From Bestiary 4 for the Pathfinder Roleplaying Game are some urban fey of wicked intent who’ve found a place in the cities of the Grand Duchy. You can read Part 1 before diving into this second part.
Spring-Heeled Jacks and Jills
Each of the great cities of Dornig have been beset at one time or another by a murderous spring-heeled jack or jill. In districts high and low, the spring-heeled jacks are like wolves among the sheepfolds, who delight in their bloody business, dodging authorities while simultaneously alarming and fascinating the populous. They are serial killers without conscience, bounding away, often leaving behind a grisly calling card to taunt the night watch.
Sometimes they work in a frenzied spree of terror, then inexplicably, will disappear for years. But if they aren’t apprehended, it is a certainty they will return. Meanwhile, the people wait in dread and craft folklore about them, which only enhances their reputation.
The tormenter of Hirschberg’s textiles corridor over the decades has been the “bad barber” Nick Flick, whose razor is red and jagged from his close shaves.
From the gnome outskirts all the way to the College Ward, Reywald’s Red Lilly has been jabbing unsuspecting victims with a blade tucked within a bouquet of flowers, posing variously as flower girls or ladies seeking an evening’s escort.
A jill with a different touch is Bad Solitz’s “Kiss-Me Kate” Quietly, who has forsworn the blade for a pearl necklace she uses as a garrote. In the guise of a debutante, Kate courts the eligible and aspiring lawyers of the city’s posh Barrister Row, striking when their chaperones excuse themselves to offer the “lovebirds” a few discreet moments alone.
Reywald’s artisans, but especially its sculptors, remind themselves in rhyme and story to be on the watch for the arrival of Vianne Osgood, the leanan sidhe who infiltrates the arts scene at least once every ten years. Alas, all the warnings go for naught, because there always seems to be one of their number who is duped by her pledges and magical aid.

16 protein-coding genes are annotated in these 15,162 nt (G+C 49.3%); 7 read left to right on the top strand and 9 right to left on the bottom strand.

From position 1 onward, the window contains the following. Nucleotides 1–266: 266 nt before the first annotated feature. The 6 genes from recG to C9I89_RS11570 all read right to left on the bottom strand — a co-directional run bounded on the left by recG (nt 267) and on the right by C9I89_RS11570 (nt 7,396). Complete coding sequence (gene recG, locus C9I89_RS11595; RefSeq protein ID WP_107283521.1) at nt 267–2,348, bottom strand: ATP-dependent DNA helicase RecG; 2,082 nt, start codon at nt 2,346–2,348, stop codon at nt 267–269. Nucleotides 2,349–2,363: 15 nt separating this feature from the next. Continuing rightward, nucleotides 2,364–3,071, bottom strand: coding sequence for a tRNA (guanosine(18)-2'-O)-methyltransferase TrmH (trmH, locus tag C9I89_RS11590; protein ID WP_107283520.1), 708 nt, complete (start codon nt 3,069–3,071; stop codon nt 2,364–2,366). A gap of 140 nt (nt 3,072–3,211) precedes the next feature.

As patron, she bolsters the career of a promising, but struggling, artisan, who with her magical assistance begins creating masterpieces. But it’s a bad bargain, because like a vampire, she feeds on her subject’s life force, draining him or her of all talent, leaving behind a wreck who can’t even make a living by selling sketches or carving wood.
Vianne never appears with the same name or physical appearance twice in a row. In fact, she’s even disguised her gender a time or two. But her method of recruiting a likely candidate is always the same: wooing them with promises of fame and fortune.
The difficulty in unmasking a leanan sidhe is that in an artisan-rich environment like Reywald, there is no shortage of patrons. Thus, hiding among them is easy. And because the victim is already a talented artisan, there is no reason to suspect one whose work suddenly becomes popular.
Vianne does have a tell sign, if you know where to look, though she does an admirable job of covering it up. She has a tattoo of a butterfly, the gift of an artist she fell in love with but who betrayed her. The tattoo moves around on her skin but it can never be in the same area more than a day and it must make the rounds before returning “home” to the small of her back. Therefore, on a given day, the tattoo will appear, in sequence, on lower back, back or shoulders, right arm, right hand, head or neck, left arm, left hand, front torso, right leg, right foot, left leg, and then left foot (GMs may also roll d12 and assign randomly).